The Stanford AI Lab cluster aggregates research compute nodes from various groups within the lab and control them via a central batch queueing system that coordinates all jobs running on the cluster. The nodes should not be accessed directly, as the scheduler will allocate resources such as CPU, Memory and GPU exclusively to each job.
Once you have access to use the cluster, you can submit, monitor, and cancel jobs from the headnode, sc.stanford.edu or via its web-based dashboard at http://sc.stanford.edu. This machine should not be used for any compute-intensive work, however you can get a shell on a compute node simply by starting an interactive job.
You can use the cluster by starting batch jobs or interactive jobs. Interactive jobs give you access to a shell on one of the nodes, from which you can execute commands by hand, whereas batch jobs run from a given shell script in the background and automatically terminate when finished.
If you encounter any problems using the cluster, please send us a request via http://support.cs.stanford.edu and be as specific as you can when describing your issue.
To gain access to the cluster, please submit and request via http://support.cs.stanford.edu and state the following: (i) your CS login ID, (iii) name of professor you're working with (and put him under cc on the form)
If we have any trouble with your job, we will try to get in touch with you but we reserve the right to kill your jobs at any time.
If you have questions about the cluster, send a request on http://support.cs.stanford.edu.
Use of the cluster is coordinated by a batch queue scheduler, which assigns compute nodes to jobs in an order that depends on the time submitted, the number of nodes requested, and the availability of the resources being requested (etc. GPU, Memory).
You can submit two kinds of jobs to the cluster- interactive and batch.
Interactive jobs give you access to a shell on one of the nodes, from which you can execute commands by hand, whereas batch jobs run from a given shell script in the background and automatically terminate when finished.
Generally speaking, interactive jobs are used for building, prototyping and testing, while batch jobs are used thereafter.
Batch jobs are the most common way to interact with the cluster, and are useful when you do not need to interact with the shell to perform the desired task. Two clear advantages are that your job will be managed automatically after submission, and that placing your setup commands in a shell script lets you efficiently dispatch multiple similar jobs. To start a simple batch job on a partition (group you work with, see bottom of the page), ssh into sc and type:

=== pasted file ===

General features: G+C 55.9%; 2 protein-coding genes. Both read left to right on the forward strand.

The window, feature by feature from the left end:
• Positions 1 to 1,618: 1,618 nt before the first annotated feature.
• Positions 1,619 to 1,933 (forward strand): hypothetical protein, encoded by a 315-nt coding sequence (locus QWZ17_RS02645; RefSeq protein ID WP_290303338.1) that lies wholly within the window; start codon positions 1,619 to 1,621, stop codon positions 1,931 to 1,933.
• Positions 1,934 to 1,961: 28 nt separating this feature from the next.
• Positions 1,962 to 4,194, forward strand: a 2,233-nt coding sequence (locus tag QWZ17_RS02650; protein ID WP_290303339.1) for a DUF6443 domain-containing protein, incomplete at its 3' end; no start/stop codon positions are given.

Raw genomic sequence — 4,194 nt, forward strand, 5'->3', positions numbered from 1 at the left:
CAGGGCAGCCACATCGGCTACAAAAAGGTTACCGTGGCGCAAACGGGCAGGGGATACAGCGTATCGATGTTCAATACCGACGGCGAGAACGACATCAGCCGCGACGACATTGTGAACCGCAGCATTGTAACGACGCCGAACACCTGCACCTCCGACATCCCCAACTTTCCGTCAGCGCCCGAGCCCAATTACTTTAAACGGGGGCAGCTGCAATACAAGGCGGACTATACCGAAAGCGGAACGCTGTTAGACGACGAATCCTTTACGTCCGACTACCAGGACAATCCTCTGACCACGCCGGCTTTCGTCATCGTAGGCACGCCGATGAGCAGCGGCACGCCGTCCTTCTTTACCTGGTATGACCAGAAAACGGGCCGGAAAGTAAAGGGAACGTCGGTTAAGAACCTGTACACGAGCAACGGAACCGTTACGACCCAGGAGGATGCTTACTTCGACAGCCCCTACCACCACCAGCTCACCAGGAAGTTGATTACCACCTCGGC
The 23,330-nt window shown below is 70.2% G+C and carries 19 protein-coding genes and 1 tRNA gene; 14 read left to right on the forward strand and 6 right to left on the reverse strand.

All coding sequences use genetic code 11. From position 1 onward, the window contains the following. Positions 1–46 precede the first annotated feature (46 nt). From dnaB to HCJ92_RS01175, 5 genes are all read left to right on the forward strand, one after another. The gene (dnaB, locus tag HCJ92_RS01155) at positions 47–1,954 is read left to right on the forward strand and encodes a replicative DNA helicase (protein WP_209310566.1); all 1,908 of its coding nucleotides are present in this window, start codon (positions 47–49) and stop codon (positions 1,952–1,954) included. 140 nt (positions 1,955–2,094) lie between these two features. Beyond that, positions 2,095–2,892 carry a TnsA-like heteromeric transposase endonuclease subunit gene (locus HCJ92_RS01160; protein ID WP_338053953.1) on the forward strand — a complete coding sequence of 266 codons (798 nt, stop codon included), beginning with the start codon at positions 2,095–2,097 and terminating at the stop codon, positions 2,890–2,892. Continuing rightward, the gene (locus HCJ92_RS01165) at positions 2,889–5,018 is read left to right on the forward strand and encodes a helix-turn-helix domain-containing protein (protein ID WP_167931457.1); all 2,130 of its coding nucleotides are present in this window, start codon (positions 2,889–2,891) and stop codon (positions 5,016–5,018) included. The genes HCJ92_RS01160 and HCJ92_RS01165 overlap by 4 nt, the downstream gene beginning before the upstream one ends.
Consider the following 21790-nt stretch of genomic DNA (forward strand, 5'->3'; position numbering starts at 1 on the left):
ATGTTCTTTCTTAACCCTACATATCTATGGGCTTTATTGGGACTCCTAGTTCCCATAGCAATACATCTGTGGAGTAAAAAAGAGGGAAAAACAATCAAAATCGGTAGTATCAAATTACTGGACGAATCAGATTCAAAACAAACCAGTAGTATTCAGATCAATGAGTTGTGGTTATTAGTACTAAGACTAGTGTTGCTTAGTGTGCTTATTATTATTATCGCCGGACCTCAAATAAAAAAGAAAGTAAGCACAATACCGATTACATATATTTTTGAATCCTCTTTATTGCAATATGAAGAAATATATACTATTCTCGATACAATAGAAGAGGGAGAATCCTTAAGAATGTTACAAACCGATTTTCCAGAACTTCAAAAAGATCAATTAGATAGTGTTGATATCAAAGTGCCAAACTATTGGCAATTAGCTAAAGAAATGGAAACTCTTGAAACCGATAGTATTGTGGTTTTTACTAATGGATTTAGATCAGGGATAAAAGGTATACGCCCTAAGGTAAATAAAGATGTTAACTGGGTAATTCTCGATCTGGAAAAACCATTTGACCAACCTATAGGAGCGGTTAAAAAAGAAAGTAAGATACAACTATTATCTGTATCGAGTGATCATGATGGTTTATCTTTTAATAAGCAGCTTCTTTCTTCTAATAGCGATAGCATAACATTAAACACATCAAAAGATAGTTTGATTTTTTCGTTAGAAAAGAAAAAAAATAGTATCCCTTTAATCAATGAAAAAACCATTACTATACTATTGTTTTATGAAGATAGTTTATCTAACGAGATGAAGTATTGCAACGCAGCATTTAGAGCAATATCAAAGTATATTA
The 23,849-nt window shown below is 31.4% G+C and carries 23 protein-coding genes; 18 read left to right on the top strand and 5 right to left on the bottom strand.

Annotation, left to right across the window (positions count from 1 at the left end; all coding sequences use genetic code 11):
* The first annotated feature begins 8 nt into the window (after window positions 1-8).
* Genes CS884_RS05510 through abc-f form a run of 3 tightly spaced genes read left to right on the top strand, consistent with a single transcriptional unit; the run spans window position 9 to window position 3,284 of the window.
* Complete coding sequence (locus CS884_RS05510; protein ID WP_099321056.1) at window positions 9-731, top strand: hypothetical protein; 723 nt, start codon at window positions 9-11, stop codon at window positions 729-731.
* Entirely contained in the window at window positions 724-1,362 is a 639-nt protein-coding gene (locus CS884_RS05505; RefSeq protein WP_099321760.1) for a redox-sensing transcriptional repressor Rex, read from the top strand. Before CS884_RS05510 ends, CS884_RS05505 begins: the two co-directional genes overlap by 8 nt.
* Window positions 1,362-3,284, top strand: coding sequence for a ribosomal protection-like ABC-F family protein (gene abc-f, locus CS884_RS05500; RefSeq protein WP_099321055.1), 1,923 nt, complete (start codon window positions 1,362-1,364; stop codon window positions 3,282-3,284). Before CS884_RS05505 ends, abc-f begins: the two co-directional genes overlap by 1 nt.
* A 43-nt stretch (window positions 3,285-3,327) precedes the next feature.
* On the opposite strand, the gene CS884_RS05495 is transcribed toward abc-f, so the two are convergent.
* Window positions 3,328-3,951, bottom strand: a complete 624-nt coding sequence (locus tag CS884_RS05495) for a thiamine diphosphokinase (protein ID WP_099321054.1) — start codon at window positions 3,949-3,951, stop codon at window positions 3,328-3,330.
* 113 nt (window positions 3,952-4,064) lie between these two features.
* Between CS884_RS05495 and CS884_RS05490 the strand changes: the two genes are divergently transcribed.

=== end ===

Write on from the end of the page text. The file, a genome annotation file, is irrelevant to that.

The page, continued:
There are many parameters you can define based on your requirement. You can reference to a sample submit script I have via /sailhome/software/sample-batch.sh.
For further documentation on submitting batch jobs via Slurm, see the online sbatch documentation via SchedMD.
Our friends at the Stanford Research Computing Center who runs the Sherlock cluster via Slurm, also has a wonderful write-up and they largely applies to us too. Sherlock Cluster
Interactive jobs are useful for compiling and prototyping code intended to run on the cluster, performing one-time tasks, and executing software that requires runtime feedback. To start an interactive job, ssh into sc and type:
srun --partition=mypartition --pty bash
The above will allocate a node in mypartition and drop you into a bash shell. You can also add other parameter as necessary.
srun --partition=mypartition --nodelist=node1 --gres=gpu:1 --pty bash
The above will allocate node1 in mypartition with 1 GPU and drop you into a bash shell.
For further documentation on the srun command, see the online srun documentation via SchedMD.
You can view a list of all jobs running on the cluster by typing:
Or via the online-dashboard at http://sc.stanford.edu
You can view detailed information for a specific job by typing:
scontrol show job jobid
Or via the online-dashboard at http://sc.stanford.edu and click on the job
To cancel a job you started, type:
A good comparison between torque/pbs command vs. Slurm, please head to https://www.sdsc.edu/~hocks/FG/PBS.slurm.html
There are several storage options for the scail cluster,
Home directory: /sailhome/csid
All sc cluster nodes mount a common network volumes for your home directory. This is a good option for submission scripts, outputs ...etc, there is a quota of 20GB for each user.
Scratch Storage via NFS:
/scail/scratch and /scail/data - old/general network filesystem across SAIL, to be deprecated soon.
/atlas - Prof. Stefano Ermon
/cvgl, /cvgl2 - Prof. Silvio Savarese
/deep - Prof. Andrew Ng
/next - Prof. Emma Brunskill
/vision - Prof. FeiFei Li and Juan Carlos Niebles
All NLP NFS filesystems, including /u/nlp, are automounted on sc and the NLP nodes - Prof. Chris Manning
These are the partitions currently enabled on sc (list will grow soon as we are migrating more production GPU nodes), please only submit jobs to the partitions in which your group owns.
tibet - tibet10-15 - each node has 4 K40 GPUs
napoli-cpu - napoli[1-7,9-16] - cpu-only node for CVGL
napoli-gpu - napoli[111,112] - GPU node for CVGL, various type of GPUs
visionlab - visionlab[1-25] - cpu-only node for FeiFei/Juan Carlos, docker/docker-compose available.
jag - jagupard[19-20] - each node has 4 TitanV (Volta) GPUs
next - next[1-2] - GPU nodes for Prof. Emma Brunskill, each with 9 GTX 1080ti
atlas - atlas[1-10] - GPU nodes for Prof. Stefano Ermon, various type of GPUs
gorgon - gorgon[50-69] - cpu-only node for Prof. Andrew Ng and the Deep Learning group
macondo - macondo - GPU nodes for FeiFei/Juan Carlos, each with 9 GTX 1080ti
deep - deep[1-16] - GPU nodes for Prof. Andrew Ng, each with 4 GTX 1070